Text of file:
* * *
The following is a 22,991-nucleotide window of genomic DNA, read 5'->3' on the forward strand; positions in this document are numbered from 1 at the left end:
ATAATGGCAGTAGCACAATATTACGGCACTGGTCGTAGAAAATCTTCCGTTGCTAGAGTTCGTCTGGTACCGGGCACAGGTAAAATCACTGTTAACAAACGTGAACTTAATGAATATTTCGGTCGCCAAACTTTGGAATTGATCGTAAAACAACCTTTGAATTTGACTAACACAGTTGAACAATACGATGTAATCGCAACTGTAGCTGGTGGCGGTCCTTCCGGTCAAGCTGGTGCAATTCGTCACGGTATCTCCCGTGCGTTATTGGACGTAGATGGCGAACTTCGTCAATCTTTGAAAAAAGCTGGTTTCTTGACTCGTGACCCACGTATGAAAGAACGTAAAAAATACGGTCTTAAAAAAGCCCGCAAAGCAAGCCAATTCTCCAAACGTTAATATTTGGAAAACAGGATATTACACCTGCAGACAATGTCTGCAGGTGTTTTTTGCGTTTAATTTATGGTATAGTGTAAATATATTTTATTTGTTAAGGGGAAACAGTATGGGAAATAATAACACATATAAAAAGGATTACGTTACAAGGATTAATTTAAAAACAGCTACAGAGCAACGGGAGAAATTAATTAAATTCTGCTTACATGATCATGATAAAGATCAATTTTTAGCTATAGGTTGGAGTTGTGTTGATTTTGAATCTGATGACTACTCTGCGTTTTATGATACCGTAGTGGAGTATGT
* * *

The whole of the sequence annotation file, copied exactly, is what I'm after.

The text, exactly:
The following is a 22,991-nucleotide window of genomic DNA, read 5'->3' on the forward strand; positions in this document are numbered from 1 at the left end:
ATAATGGCAGTAGCACAATATTACGGCACTGGTCGTAGAAAATCTTCCGTTGCTAGAGTTCGTCTGGTACCGGGCACAGGTAAAATCACTGTTAACAAACGTGAACTTAATGAATATTTCGGTCGCCAAACTTTGGAATTGATCGTAAAACAACCTTTGAATTTGACTAACACAGTTGAACAATACGATGTAATCGCAACTGTAGCTGGTGGCGGTCCTTCCGGTCAAGCTGGTGCAATTCGTCACGGTATCTCCCGTGCGTTATTGGACGTAGATGGCGAACTTCGTCAATCTTTGAAAAAAGCTGGTTTCTTGACTCGTGACCCACGTATGAAAGAACGTAAAAAATACGGTCTTAAAAAAGCCCGCAAAGCAAGCCAATTCTCCAAACGTTAATATTTGGAAAACAGGATATTACACCTGCAGACAATGTCTGCAGGTGTTTTTTGCGTTTAATTTATGGTATAGTGTAAATATATTTTATTTGTTAAGGGGAAACAGTATGGGAAATAATAACACATATAAAAAGGATTACGTTACAAGGATTAATTTAAAAACAGCTACAGAGCAACGGGAGAAATTAATTAAATTCTGCTTACATGATCATGATAAAGATCAATTTTTAGCTATAGGTTGGAGTTGTGTTGATTTTGAATCTGATGACTACTCTGCGTTTTATGATACCGTAGTGGAGTATGT